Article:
• Adult Fear: Agatha fears for her children taking the wrong path in life. James has similar worries, but from more of an older-brother viewpoint toward his siblings.
  • Aerith and Bob: Inverted, in that most characters' names are fairly modern, normal human names (itself subverting lots of fantasy works' tendency to have their cast made up of bizarre foreign names), but then there's Malona, a nonsense word. Though that's meant to indicate she came from a species with their own naming conventions.
  • Alternate Animal Affection: Hugs, mostly. Though we never see actual romantic physicality with the characters, since there's no romantic subplot of any sort.
  • A Nazi by Any Other Name: Malona certainly has some elements of Hitler in her, but interestingly for the most part she either deconstructs or subverts most of the typical traits.
  • Animal Talk
  • Armor-Piercing Question: A ton of them, since many of the characters end up being called out for various actions.
  • Backstab Backfire:
  • Badass Adorable: Well, the Brothers are all cats. What do you think? Dog people, shut it...
  • Badass Boast: Malona makes many of these, one of the most memorable being:
    Malona: I do not consider you a worthy foe, General Cattington. You may have given the orders that killed hundreds of my kin, but you have never, never faced a serpent like me.
  • Badass Crew: The Brothers Brave, of course.
  • Beauty Equals Goodness: The story may technically follow it, with the heroes being animals generally considered cute and the enemies being creatures more looked at as gross or scary, but a major point is made that snakes as a species did NOT deserve the treatment given to them, and so Malona is a tragic example of, since she is all that remains, representing her race as psychotic, evil monsters, when really, its just her.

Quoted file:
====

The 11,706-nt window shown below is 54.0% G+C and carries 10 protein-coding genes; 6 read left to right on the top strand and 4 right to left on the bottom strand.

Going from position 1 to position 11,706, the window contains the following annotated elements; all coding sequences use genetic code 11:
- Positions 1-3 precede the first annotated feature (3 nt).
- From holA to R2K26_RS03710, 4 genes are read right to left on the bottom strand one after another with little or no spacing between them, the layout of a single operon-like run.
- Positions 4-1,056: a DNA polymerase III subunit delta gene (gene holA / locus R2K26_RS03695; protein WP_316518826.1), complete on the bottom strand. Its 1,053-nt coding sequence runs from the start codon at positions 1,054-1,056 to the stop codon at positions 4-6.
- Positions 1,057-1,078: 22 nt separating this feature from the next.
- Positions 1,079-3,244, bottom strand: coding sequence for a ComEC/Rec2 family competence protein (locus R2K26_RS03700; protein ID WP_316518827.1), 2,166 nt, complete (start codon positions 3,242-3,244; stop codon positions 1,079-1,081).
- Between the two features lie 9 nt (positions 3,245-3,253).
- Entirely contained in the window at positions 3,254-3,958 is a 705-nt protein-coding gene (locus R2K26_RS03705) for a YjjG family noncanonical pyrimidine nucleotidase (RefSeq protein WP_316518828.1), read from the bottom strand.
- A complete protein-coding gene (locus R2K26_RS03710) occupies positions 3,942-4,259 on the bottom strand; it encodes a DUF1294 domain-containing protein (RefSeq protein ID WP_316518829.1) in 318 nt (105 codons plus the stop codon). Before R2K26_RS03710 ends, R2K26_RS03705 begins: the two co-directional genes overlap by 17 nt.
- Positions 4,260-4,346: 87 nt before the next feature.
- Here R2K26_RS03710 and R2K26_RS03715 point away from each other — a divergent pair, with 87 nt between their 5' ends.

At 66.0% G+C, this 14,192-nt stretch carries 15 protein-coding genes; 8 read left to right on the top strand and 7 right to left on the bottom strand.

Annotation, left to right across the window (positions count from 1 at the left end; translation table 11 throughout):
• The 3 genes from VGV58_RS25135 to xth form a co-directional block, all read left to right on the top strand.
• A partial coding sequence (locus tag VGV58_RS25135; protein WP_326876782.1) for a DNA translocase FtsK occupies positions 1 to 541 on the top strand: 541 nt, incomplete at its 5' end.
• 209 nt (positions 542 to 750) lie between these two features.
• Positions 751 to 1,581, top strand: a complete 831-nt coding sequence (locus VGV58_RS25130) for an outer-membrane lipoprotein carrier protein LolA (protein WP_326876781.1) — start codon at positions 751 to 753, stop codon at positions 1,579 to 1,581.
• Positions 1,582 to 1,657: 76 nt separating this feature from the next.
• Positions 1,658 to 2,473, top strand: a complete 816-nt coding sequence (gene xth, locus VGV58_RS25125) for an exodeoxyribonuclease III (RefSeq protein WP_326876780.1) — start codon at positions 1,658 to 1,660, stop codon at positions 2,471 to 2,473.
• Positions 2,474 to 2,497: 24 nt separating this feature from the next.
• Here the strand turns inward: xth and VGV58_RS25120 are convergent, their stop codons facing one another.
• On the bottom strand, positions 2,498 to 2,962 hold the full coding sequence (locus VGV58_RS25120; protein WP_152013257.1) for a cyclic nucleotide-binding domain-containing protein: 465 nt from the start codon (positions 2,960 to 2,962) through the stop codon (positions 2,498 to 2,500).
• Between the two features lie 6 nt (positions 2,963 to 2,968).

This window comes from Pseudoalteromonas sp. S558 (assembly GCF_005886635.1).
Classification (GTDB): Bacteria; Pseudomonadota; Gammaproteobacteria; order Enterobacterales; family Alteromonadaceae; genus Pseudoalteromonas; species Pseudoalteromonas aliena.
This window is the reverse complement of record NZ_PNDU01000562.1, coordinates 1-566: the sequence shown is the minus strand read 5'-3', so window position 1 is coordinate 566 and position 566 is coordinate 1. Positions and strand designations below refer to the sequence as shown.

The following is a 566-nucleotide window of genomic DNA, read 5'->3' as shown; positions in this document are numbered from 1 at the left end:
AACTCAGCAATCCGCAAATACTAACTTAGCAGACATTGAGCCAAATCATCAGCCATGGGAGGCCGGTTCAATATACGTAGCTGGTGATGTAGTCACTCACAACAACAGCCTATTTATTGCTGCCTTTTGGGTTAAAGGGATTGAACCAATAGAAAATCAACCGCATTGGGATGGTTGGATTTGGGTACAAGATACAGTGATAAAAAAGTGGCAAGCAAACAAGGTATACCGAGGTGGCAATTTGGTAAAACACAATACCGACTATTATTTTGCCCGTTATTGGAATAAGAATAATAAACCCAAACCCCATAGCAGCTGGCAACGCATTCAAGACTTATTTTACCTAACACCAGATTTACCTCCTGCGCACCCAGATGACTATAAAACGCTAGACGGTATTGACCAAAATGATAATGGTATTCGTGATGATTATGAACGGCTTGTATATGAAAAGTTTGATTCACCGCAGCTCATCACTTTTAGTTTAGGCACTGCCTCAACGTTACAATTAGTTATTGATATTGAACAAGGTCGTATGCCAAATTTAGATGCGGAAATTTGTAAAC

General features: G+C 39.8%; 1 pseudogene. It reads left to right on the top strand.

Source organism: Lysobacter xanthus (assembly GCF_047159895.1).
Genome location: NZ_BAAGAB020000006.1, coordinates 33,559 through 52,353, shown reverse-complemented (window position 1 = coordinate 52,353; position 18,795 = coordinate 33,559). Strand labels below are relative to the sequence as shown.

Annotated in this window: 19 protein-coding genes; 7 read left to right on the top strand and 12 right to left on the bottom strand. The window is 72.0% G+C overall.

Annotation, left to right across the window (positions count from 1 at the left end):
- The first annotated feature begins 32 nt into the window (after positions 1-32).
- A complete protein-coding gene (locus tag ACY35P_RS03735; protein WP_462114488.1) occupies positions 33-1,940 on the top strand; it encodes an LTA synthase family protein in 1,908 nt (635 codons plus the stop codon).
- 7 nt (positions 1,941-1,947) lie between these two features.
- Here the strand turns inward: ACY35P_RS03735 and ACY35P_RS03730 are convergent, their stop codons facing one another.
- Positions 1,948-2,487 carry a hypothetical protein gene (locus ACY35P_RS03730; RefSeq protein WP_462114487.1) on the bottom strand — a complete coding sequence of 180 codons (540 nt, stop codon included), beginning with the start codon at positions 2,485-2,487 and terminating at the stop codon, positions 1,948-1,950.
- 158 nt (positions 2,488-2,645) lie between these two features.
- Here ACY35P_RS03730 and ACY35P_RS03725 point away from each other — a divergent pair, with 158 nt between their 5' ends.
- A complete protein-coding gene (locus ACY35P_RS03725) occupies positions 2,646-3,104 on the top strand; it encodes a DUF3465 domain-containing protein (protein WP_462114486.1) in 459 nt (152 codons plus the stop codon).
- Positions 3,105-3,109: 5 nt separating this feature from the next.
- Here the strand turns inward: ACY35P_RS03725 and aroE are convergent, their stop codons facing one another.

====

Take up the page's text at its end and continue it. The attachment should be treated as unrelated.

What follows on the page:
• Berserk Button:
    • Malona, being as unbalanced as she is, will freak out when confronted with the cold truth of how her actions really are, at the end of the day, evil.
    • James finally loses all control when his sense of compassion and drive to help others is warped by Oscar to make him seem like he would gladly sacrifice his brothers for a higher cause....when James had done the exact opposite when he saved Oscar and Lewis from death years ago. At that point, it was quite understandable for James to attack Oscar.
  • Big Bad: Malona.
  • Big Damn Heroes: Oscar returning to save James and Charlotte. Also, and probably an even more impressive example, James rescuing his brothers from the gallows in the flashback section.
  • Black and White Morality: Deconstructed.
  • Bloodless Carnage: Averted.
    • Lewis is killed with impalement by a thrown sword. The narrative goes out of its way to describe blood seeping from the wound into the ground.
  • Bond Villain Stupidity: There's definitely an element of that in Malona murdering the last of her race, thus making her truly the Last of Her Kind. But again, she's forging for herself a tragic circumstance to justify her desire to subjugate the kingdom. So she's not being flat-out stupid, she's just freaking insane.